Thursday, September 30, 2010

Why a Curveball Curves: The Incredible Science of Sports (Popular Mechanics)

Why a Curveball Curves: The Incredible Science of Sports (Popular Mechanics) Review

As a kid, I was never a big science fan . . . I've now become
more interested in the subject and you will, too, if you
read WHY A CURVEBALL CURVES--edited by Frank Vizard.

This book is a collection of articles from POPULAR MECHANICS
by such contributors as Chicago Cubs manager Lou Piniella,
Olympic swimming coach Bob Bowman and Buzz "The Shot
Doctor" Graman . . . you'll learn how certain hockey
players achieve greater speed on the ice, why swimming is
all about reducing drag and even what Babe Ruth had to say
about the mechanics of his home-run swing:

* Coordination, that is perfect timing and harmony of action, is a great
essential. You have got to develop rhythm and full utility of every
muscle. My whole body goes with every swing. I swing right from the
hips. And those who have seen me take a healthy sock at the ball know
what I mean. With that coordination there is the fact that I assume that
strength is behind it.

Whatever your favorite sport is, you'll probably find it covered
in this book . . . baseball, basketball, bowling, boxing, cycling,
football, golf, hockey, running, skiing, soccer, swimming and
diving, and tennis all get covered in separate chapters, often
accompanied by memorable photos.

I often found out some surprising information; e.g., about the
importance of the follow-through in golf:

* Irrelevant. In truth, a golfer could release the club from his hands
the moment after impact and it would make no difference--except,
of course, to your playing partners, who might not appreciate
having your eight-iron embedded between their shoulder
blades. Still, a full release of your arms and torso, leading to a classic
pose, with your belly button pointed to the target and your hands high
above your front ear? Well, that always looks nice for the cameras.

And then there was this passage about hockey's Wayne Gretzy
that ended with one of my all-time favorite sports quotations:

* By his own admission, Gretzky, who played most famously with the
Edmonton Oilers as well as several other teams during the 1980s and 1990s,
was not the strongest or fastest or most agile player on the ice even though
he was named MVP of the National Hockey League nine times. What
Gretzky did have was an ability that amounted to being able to see into
the future and visualize what was going to happen in the next few seconds.
In an article appearing in WIRED magazine, scientists working for the U. S.
Olympic team and the Australian Institute of Sport concluded that skills
like Gretzky's come from an innate ability to intuitively translate physical
cues dropped by opponents that are not apparent to most other athletes.
Scientists are at work figuring out how this skill can be taught, but this type
of perceptual training is still in its infancy. On the other hand, Gretzky may
have just been following his father's advice, given to him when he was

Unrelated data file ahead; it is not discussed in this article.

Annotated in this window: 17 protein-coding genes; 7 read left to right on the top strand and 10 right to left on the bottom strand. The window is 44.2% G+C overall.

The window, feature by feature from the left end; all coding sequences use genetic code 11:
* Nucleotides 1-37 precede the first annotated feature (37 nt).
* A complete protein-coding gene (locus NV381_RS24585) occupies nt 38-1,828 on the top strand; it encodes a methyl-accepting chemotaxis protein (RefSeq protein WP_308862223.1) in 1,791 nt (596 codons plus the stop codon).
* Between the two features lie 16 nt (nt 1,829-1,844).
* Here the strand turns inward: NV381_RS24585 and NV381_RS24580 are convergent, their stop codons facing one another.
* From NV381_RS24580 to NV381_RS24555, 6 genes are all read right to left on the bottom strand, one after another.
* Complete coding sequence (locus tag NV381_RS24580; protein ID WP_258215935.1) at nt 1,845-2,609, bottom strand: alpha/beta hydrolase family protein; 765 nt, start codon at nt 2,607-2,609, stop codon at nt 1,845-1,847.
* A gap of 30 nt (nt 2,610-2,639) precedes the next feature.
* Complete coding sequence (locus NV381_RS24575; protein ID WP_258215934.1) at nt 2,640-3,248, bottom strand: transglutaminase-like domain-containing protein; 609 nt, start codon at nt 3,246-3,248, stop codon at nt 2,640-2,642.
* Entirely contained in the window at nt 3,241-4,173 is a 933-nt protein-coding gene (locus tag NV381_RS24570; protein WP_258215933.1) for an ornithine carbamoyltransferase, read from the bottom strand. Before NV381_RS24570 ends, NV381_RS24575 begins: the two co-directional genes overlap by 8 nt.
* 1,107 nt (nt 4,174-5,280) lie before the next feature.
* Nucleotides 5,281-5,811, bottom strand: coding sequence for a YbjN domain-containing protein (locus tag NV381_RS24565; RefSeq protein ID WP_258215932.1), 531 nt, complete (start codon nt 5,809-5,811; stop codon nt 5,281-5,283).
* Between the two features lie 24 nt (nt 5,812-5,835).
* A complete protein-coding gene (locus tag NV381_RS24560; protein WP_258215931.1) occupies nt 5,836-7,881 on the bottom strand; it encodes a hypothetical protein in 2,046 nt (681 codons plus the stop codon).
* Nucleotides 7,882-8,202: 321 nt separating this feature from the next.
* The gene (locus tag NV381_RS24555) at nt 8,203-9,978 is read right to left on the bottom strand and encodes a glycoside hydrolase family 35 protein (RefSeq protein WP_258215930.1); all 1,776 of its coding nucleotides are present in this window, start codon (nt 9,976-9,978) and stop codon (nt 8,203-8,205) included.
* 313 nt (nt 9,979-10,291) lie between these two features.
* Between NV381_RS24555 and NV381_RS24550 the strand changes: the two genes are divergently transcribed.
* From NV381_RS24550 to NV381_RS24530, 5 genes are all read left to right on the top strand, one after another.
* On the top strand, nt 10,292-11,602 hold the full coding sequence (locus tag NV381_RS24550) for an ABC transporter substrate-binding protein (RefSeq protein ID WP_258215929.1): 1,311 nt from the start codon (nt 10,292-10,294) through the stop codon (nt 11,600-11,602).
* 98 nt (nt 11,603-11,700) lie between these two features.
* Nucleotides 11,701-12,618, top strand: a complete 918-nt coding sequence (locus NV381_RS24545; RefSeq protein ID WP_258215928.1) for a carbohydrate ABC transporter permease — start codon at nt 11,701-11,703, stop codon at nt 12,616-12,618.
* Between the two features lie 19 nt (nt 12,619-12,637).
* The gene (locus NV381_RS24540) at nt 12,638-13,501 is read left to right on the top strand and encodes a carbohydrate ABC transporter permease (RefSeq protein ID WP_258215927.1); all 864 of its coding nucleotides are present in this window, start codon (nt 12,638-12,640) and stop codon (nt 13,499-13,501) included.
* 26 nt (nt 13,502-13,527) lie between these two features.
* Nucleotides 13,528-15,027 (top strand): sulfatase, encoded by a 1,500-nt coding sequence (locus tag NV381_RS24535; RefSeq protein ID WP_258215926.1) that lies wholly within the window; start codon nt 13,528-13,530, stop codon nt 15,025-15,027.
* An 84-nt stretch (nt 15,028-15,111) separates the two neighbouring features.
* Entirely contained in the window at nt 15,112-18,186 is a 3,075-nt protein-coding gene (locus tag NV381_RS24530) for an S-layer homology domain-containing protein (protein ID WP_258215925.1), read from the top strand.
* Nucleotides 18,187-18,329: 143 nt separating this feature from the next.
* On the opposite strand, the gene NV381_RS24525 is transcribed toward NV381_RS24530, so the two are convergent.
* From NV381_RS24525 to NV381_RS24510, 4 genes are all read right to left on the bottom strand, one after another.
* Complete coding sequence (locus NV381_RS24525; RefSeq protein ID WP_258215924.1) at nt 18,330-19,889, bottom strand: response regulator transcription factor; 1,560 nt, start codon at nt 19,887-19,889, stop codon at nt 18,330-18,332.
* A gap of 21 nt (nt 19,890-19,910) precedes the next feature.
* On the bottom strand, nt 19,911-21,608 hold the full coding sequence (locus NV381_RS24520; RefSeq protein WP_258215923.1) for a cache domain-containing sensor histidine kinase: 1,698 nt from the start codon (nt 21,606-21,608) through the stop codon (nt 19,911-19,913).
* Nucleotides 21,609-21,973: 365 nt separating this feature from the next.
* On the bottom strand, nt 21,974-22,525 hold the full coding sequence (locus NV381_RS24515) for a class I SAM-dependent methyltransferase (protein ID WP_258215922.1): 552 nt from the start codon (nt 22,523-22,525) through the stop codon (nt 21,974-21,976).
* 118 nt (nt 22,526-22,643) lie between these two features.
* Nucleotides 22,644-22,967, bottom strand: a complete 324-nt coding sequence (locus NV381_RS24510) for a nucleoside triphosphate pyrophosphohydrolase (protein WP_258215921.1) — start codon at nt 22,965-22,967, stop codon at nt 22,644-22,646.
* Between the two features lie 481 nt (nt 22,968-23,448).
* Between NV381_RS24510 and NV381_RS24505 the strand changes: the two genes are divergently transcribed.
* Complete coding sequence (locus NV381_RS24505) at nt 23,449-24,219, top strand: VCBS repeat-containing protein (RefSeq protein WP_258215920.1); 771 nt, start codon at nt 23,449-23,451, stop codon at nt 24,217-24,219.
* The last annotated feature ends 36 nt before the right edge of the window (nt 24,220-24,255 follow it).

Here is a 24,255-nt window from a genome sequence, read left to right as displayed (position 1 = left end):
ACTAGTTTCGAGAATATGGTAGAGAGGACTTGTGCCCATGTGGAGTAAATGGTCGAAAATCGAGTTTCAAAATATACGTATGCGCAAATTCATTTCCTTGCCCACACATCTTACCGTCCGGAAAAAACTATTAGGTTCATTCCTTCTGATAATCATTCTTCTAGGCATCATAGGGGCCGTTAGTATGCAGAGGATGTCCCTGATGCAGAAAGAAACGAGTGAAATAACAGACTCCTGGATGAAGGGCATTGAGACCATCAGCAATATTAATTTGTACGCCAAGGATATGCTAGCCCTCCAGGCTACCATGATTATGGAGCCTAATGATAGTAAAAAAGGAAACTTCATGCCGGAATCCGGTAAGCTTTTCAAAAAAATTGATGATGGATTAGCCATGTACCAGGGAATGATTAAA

a youngster: "Skate to where the puck is going to be, not where it
has been."

Methinks that's great advice for any sport . . . unfortunately,
putting it into practice was never quite that simple--or at least not
for me.

Why a Curveball Curves: The Incredible Science of Sports (Popular Mechanics) Feature

  • ISBN13: 9781588164759
  • Condition: New
  • Notes: BUY WITH CONFIDENCE, Over one million books sold! 98% Positive feedback. Compare our books, prices and service to the competition. 100% Satisfaction Guaranteed

Why a Curveball Curves: The Incredible Science of Sports (Popular Mechanics) Overview

Sports. They get our blood pumping and our hearts racing. Fans scream and cheer as their favorite athletes run, throw, pedal, dive, or swing their way to victory. But what makes an athlete successful? Why do some players excel when others fall behind?
In Why a Curveball Curves, the experts at Popular Mechanics, along with top athletes, coaches, and sports journalists, explore the science behind sports. Fluid dynamics, biomechanics, and technology determine everything from speed in cycling to protection in football to performance measurement in all sports. This book is designed for both the player and the fan, helping athletes become better-prepared and giving enthusiasts a more complete understanding and appreciation of the subtle nuances of competition.
The explanations are clear, entertaining, and written by people who really love their game. The issues discussed range from Tiger’s swing to Lance’s legs, from gene doping to the physics of why a seemingly straight kick curves drastically just before its target—in other words, how to bend it like Beckham—plus so much more. 
Among the specialists who weigh in are: Matt Bahr, who kicked the winning field goal in Super Bowl XXV; Bob Bowman, who coached swimmer Michael Phelps to a record-setting eight medals in the 2004 Olympics; Lou Piniella, manager of the Chicago Cubs; Peter Brancazio, Professor Emeritus of Physics at Brooklyn College and author of Sports Science; and Jim Kaat, a major league pitcher for 25 years.


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